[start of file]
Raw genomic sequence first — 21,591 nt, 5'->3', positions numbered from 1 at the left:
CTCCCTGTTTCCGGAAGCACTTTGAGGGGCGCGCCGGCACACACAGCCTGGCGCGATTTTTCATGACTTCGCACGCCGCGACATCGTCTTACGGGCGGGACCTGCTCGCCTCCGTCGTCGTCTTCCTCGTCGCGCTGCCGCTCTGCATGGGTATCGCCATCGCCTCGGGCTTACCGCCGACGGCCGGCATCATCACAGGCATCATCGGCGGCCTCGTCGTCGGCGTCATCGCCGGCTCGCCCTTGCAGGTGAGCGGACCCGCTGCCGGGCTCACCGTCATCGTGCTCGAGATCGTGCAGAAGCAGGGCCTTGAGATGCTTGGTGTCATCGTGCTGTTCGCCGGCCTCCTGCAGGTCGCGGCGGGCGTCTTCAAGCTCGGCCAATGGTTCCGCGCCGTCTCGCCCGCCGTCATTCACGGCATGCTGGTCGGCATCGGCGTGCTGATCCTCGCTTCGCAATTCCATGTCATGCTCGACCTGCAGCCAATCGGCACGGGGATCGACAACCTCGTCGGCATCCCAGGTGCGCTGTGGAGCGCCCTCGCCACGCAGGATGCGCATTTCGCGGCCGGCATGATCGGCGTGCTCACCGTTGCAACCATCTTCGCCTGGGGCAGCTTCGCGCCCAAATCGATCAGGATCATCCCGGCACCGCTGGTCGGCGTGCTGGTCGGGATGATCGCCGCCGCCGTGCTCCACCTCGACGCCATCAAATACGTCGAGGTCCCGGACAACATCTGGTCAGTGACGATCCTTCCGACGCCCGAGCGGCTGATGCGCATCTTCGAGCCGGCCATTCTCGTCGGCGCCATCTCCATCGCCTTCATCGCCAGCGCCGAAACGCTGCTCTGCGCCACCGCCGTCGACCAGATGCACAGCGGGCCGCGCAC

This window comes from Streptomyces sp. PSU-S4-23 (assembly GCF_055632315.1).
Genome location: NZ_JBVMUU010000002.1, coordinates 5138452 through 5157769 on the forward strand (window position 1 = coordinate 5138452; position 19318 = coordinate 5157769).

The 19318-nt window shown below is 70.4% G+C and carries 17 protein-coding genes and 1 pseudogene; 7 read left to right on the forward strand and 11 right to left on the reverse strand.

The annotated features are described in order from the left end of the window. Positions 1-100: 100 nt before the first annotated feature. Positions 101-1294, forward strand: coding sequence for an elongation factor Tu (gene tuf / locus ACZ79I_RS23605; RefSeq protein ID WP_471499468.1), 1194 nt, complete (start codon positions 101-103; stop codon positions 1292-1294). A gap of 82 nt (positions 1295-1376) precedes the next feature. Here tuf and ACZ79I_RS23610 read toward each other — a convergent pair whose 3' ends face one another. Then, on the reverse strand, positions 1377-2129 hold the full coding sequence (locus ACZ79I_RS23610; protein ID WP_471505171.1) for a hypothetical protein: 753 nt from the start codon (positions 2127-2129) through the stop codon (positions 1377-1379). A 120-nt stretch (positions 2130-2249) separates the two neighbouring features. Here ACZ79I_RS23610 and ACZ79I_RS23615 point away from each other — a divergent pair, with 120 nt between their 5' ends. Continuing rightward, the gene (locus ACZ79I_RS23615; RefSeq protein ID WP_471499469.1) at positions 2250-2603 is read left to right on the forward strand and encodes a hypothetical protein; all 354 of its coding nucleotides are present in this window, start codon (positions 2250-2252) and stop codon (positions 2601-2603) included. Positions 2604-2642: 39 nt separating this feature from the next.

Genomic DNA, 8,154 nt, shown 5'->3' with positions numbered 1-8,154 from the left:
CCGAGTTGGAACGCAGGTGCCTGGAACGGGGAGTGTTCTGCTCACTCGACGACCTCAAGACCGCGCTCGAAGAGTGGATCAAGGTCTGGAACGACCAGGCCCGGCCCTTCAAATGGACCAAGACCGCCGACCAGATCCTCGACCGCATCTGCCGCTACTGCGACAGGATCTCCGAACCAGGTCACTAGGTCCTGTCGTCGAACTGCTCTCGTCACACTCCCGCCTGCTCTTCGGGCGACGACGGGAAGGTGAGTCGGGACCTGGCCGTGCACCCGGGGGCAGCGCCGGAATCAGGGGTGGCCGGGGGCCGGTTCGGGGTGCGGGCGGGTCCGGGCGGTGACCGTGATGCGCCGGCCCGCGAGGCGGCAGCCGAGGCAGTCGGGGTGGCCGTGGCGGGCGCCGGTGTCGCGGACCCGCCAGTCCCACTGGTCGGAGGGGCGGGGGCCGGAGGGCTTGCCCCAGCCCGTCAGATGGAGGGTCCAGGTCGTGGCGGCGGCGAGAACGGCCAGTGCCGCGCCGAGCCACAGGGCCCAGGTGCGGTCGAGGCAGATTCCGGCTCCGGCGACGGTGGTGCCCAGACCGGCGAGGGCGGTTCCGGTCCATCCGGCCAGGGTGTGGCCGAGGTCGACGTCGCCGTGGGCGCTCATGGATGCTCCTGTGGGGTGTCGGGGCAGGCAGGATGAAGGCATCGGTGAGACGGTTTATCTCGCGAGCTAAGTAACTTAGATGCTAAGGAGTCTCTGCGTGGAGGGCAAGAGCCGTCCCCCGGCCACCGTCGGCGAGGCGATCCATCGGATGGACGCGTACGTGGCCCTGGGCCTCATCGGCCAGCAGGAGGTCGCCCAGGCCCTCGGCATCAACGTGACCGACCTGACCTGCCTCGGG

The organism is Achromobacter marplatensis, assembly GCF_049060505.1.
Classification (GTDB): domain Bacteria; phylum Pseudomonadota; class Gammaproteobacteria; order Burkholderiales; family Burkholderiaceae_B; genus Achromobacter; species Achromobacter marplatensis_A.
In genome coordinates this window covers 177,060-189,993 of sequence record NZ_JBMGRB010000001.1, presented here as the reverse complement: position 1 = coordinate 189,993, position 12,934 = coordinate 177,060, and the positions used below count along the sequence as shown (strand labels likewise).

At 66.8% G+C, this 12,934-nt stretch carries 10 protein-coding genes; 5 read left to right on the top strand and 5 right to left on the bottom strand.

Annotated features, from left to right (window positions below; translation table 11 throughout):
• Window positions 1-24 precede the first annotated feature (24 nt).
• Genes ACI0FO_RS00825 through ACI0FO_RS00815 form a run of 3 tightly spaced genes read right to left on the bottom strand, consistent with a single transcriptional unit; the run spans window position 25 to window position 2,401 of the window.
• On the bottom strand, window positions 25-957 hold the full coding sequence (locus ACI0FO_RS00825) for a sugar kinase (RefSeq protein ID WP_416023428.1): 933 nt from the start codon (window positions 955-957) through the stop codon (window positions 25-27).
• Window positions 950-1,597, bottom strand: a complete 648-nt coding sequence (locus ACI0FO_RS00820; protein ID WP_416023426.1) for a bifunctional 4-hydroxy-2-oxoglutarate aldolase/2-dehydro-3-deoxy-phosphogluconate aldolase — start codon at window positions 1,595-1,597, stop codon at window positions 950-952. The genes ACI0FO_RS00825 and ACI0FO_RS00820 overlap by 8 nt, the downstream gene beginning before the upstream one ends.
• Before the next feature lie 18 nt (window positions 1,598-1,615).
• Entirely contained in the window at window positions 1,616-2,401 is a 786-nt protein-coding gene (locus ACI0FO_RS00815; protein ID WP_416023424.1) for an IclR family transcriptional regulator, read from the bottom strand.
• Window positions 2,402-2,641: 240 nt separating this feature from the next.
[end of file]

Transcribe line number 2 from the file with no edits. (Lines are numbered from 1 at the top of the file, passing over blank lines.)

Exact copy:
CTCCCTGTTTCCGGAAGCACTTTGAGGGGCGCGCCGGCACACACAGCCTGGCGCGATTTTTCATGACTTCGCACGCCGCGACATCGTCTTACGGGCGGGACCTGCTCGCCTCCGTCGTCGTCTTCCTCGTCGCGCTGCCGCTCTGCATGGGTATCGCCATCGCCTCGGGCTTACCGCCGACGGCCGGCATCATCACAGGCATCATCGGCGGCCTCGTCGTCGGCGTCATCGCCGGCTCGCCCTTGCAGGTGAGCGGACCCGCTGCCGGGCTCACCGTCATCGTGCTCGAGATCGTGCAGAAGCAGGGCCTTGAGATGCTTGGTGTCATCGTGCTGTTCGCCGGCCTCCTGCAGGTCGCGGCGGGCGTCTTCAAGCTCGGCCAATGGTTCCGCGCCGTCTCGCCCGCCGTCATTCACGGCATGCTGGTCGGCATCGGCGTGCTGATCCTCGCTTCGCAATTCCATGTCATGCTCGACCTGCAGCCAATCGGCACGGGGATCGACAACCTCGTCGGCATCCCAGGTGCGCTGTGGAGCGCCCTCGCCACGCAGGATGCGCATTTCGCGGCCGGCATGATCGGCGTGCTCACCGTTGCAACCATCTTCGCCTGGGGCAGCTTCGCGCCCAAATCGATCAGGATCATCCCGGCACCGCTGGTCGGCGTGCTGGTCGGGATGATCGCCGCCGCCGTGCTCCACCTCGACGCCATCAAATACGTCGAGGTCCCGGACAACATCTGGTCAGTGACGATCCTTCCGACGCCCGAGCGGCTGATGCGCATCTTCGAGCCGGCCATTCTCGTCGGCGCCATCTCCATCGCCTTCATCGCCAGCGCCGAAACGCTGCTCTGCGCCACCGCCGTCGACCAGATGCACAGCGGGCCGCGCAC